Monitoring the treatment outcome in endometrial cancer patients by CEA and TATI.

Barbara Kozakiewicz, Małgorzata Chądzyńska, Ewa Dmoch-Gajzlerska, Małgorzata Stefaniak,

Tumour biology : the journal of the International Society for Oncodevelopmental Biology and Medicine, January 18, 2016

An attempt was made to compare the usefulness of determining markers carcinoembryonic antigen (CEA) and tumor-associated trypsin inhibitor (TATI) in endometrial cancer patients in whom recurrence or distant metastasis was diagnosed in observation after treatment. The study included 316 patients aged 32-81, average age of 61 years, SD = 8.72, with diagnosed endometrial cancer, treated between 1994 and 1995 at the Oncology Center in Warsaw and then under observation from 4 months to 17 years after completion of treatment. The levels of the markers TATI and CEA were assessed from the first five serum samples taken during postoperative radiotherapy and in the initial period of observation after completed treatment. Receiver operating characteristic (ROC) curves were generated, determining the sensitivity and specificity of both CEA and TATI in patients who experienced treatment failure, i.e., recurrence and distant metastasis. Assessing the sensitivity of the marker CEA, it was found that if in the third sample, i.e., during radiation therapy, the marker level increased by more than 20 % compared with the first sample, then recurrence of cancer occurred during the observation period in 75.9 % of patients and metastatic occurred in 69.7 % of patients. In the evaluation of the marker TATI, it was found that if the level of TATI between the first and the third sample increases by 10.6 % from the initial level, then in 84.4 % (sensitivity) of cases, this means the occurrence of cancer recurrence and in 75.7 % (sensitivity) of cases, the occurrence of metastasis. The specificity of both markers is low and not useful diagnostically.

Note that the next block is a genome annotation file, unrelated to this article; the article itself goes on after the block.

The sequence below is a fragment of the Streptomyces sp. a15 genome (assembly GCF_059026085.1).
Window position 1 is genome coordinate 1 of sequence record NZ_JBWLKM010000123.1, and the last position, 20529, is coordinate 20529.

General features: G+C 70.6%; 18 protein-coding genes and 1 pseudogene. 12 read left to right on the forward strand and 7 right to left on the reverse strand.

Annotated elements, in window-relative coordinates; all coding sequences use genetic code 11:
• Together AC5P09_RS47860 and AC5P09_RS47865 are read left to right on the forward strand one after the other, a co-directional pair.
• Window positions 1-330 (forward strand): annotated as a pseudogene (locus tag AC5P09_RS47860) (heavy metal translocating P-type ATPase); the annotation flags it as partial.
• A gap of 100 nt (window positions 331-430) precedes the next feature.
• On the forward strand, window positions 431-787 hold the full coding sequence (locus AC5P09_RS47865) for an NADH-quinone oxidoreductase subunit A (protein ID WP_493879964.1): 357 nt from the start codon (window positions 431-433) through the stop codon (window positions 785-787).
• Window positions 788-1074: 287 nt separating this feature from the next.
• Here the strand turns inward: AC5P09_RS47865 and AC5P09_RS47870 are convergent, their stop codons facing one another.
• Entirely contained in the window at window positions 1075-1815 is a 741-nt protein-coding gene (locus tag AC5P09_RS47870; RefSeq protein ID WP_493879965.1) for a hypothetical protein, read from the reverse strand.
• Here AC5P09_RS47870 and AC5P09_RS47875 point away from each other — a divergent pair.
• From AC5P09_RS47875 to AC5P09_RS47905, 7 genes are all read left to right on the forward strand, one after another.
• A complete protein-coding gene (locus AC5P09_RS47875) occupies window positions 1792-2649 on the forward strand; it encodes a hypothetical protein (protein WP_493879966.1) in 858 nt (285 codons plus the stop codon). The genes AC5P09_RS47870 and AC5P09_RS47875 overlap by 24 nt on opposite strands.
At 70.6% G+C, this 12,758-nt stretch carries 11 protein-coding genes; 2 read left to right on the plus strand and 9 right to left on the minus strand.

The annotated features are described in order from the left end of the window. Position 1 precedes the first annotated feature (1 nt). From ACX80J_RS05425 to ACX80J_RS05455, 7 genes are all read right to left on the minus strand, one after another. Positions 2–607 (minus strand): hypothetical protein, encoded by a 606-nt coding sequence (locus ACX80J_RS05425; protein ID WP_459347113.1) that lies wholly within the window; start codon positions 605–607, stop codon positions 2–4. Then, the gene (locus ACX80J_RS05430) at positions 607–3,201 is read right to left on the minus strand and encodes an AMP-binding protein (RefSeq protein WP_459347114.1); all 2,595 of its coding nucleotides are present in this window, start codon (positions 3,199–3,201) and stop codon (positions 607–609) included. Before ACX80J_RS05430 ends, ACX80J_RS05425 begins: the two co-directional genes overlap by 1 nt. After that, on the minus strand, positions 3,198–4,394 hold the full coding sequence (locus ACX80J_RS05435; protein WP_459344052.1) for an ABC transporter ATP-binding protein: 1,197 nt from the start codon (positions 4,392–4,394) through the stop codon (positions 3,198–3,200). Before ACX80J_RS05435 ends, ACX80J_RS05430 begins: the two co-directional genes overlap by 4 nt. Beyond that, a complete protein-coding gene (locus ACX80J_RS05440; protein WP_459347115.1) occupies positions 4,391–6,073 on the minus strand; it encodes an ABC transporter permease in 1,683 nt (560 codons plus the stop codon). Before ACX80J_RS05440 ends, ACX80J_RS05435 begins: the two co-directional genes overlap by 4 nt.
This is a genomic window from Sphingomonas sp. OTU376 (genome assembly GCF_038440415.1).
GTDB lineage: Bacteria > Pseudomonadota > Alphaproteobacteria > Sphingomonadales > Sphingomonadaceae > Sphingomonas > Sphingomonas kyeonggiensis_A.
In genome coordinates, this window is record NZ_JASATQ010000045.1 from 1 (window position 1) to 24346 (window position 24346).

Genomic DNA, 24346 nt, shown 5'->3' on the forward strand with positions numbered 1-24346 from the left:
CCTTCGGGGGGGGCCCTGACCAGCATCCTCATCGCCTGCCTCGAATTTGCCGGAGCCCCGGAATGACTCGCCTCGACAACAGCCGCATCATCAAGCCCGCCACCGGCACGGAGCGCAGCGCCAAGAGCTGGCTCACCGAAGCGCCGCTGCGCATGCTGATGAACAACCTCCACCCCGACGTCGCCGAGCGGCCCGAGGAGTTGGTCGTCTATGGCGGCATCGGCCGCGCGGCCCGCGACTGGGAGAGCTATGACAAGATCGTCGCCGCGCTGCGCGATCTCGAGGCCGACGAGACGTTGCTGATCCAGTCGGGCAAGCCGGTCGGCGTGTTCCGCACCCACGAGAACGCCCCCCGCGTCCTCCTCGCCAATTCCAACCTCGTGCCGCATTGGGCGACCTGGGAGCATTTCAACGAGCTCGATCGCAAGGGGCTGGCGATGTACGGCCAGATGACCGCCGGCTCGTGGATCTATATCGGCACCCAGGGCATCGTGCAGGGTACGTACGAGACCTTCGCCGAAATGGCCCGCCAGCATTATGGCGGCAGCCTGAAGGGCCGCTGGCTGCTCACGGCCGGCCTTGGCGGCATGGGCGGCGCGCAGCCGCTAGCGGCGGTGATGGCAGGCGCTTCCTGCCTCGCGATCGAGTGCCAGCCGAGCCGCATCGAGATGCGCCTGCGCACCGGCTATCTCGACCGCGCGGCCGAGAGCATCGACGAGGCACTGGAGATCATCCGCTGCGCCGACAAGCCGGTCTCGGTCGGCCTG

Pubmed Link: 26779635